Valjean, who has shown up at the barricade after receiving a letter Marius wrote to Cosette, courtesy of the adorable Gavroche, is not dead, and neither is Javert, because Valjean, saintly as always, set him free after the revolutionaries captured him. Javert is super pissed about this. Marius almost dies, but Valjean drags him away from the battle through the sewers, because he’s important to Cosette, and because Valjean cannot resist saving a life at great personal expense. It is not because Valjean has any positive feelings for Marius at all; he basically hates him as much as I do. But mostly, Valjean carries Marius through the sewers so that Hugo can give us a history of Paris’ sewer system, and discuss at great length all of his feelings about sewers. Because he is such a master feelings-haver, Hugo has many, many pages worth of feelings about sewers and human waste, and the ways in which they relate to the national economy and the well-being of a nation’s people. I personally found a lot of it very interesting. My main complaint about this section of the book is that it uses the word “cloaca” like three times on every page, and then even when the sewer section is done, he still appears to have the word stuck in his head and uses it entirely too often.
After escaping the sewers with the help of Thénardier, again doing good deeds for totally nefarious reasons, Valjean runs into Javert. For the third or fourth time, Javert doesn’t recognize him. Valjean, mirroring a similar sort of pathological honesty that Javert engaged in sometime earlier, is like HI JAVERT, IT’S ME, JEAN VALJEAN! Javert and Valjean awkwardly hire a carriage to bring Marius home, and even more awkwardly ride to Valjean’s house so he can be arrested not totally covered in poop, but then Javert walks away and goes to the bridge and has an internal crisis while pulling on his sideburns. Then, because he is a Victor Hugo character and must be as weird as humanly possible, he marches into his office and writes down a bunch of suggestions for improving police procedure before marching back to the bridge and jumping off it.
Our main antagonist gone, the rest of the book is largely dedicated to wedding crap. M Gillenormand adores Cosette and his happy to have Marius back and not dead and also loves wedding planning, so he is cheerfully ridiculous, and makes this section of the book entertaining. Marius continues to be terrible, doubly so after Valjean confesses to him that he is a former convict. Neither of them tell Cosette, and when she enters the room while they are trying to discuss this, they are both huge dicks to her in trying to get her to leave. I feel bad for Cosette here but I also kind of hate her because she is so damn cheerful and pliant and basically The Perfect Nineteenth-Century Woman, ie, kind of a twit. Hugo tells us on a couple of occasions that she is actually quite bright, but apparently that’s not important enough to anything for him to have any occasion to show us her being in any way intelligent, and he also goes on some long rapturous tangents about how her will had become so wonderfully subsumed under Marius’ that if he so much as didn’t want to think about something, Cosette would forget about it too. Ugh.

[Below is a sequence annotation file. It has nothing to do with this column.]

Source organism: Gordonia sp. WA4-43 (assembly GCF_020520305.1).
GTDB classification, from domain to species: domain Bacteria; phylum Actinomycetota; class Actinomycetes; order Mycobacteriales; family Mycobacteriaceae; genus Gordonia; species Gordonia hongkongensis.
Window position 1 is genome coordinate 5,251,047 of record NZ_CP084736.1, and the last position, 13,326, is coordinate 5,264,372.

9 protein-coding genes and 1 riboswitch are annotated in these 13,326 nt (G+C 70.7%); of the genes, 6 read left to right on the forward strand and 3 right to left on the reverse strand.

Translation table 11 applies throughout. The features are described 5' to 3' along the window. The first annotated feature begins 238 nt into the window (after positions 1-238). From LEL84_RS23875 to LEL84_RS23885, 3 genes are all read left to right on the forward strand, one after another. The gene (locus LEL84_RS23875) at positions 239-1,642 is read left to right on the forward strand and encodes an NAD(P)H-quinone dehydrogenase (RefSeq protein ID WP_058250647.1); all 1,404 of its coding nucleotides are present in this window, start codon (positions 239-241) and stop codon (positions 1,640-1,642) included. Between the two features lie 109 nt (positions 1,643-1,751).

But if Cosette’s a twit, that’s nothing compared to what a complete raging douchebag Marius is. He spends the whole last bit of the book trying to edge Valjean out of Cosette’s life completely, by, like, having the chairs removed from the room where Valjean visits, and taking Cosette out at the times when he comes by, and generally being sneaky and passive-aggressive. Valjean takes it all, and additionally seems to be deliberately attempting to make his time with Cosette as uncomfortable as humanly possible by being the most self-deprecating guest ever, like not letting her call him “Father” anymore. Eventually he tells her he is going on a trip and goes home and get sick and pretty much dies of a broken heart. Cosette and Marius show up right before he dies but too late to save him, because that just so happens to be the time when Thénardier shows up trying to scam Marius and accidentally lets him know that it was Valjean who saved him in the sewers. So, once we know that, we’re allowed to go visit the dying father, because it’s goddamn all about Marius, apparently. Anyway, they show up too late to actually save Valjean from dying of his broken heart, since he has already spent his last strength writing a confession to Cosette about how he used to be a convict (FINALLY) and also how to make jet bracelets (no, really).
Verdict on the book as a whole: Really sad! Really informative. REALLY LONG OH MY GOD. Occasionally infuriating. But largely hilarious! Someday I will have to read it again, but probably in like… ten years.
Current Mood: accomplished
Current Music: Les Miserables--Original French Concept Album